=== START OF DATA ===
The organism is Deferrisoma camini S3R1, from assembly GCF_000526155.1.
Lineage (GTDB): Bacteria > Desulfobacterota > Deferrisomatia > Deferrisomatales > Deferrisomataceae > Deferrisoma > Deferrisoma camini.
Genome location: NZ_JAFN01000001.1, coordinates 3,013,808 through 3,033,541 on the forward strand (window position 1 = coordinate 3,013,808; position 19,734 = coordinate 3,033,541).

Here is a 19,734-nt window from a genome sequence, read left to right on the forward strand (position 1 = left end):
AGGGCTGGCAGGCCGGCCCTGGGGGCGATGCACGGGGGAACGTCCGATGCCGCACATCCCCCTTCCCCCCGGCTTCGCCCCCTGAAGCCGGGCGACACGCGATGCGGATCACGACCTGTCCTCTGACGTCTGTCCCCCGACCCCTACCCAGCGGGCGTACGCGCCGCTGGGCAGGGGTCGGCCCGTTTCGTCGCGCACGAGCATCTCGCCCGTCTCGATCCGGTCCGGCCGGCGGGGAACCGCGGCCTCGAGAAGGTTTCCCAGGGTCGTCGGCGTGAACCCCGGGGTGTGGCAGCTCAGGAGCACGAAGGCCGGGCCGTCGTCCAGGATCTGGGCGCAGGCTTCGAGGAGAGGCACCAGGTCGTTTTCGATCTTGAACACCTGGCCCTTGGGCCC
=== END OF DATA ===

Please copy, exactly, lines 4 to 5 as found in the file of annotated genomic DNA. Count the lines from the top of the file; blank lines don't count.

Here is a 19,734-nt window from a genome sequence, read left to right on the forward strand (position 1 = left end):
AGGGCTGGCAGGCCGGCCCTGGGGGCGATGCACGGGGGAACGTCCGATGCCGCACATCCCCCTTCCCCCCGGCTTCGCCCCCTGAAGCCGGGCGACACGCGATGCGGATCACGACCTGTCCTCTGACGTCTGTCCCCCGACCCCTACCCAGCGGGCGTACGCGCCGCTGGGCAGGGGTCGGCCCGTTTCGTCGCGCACGAGCATCTCGCCCGTCTCGATCCGGTCCGGCCGGCGGGGAACCGCGGCCTCGAGAAGGTTTCCCAGGGTCGTCGGCGTGAACCCCGGGGTGTGGCAGCTCAGGAGCACGAAGGCCGGGCCGTCGTCCAGGATCTGGGCGCAGGCTTCGAGGAGAGGCACCAGGTCGTTTTCGATCTTGAACACCTGGCCCTTGGGCCC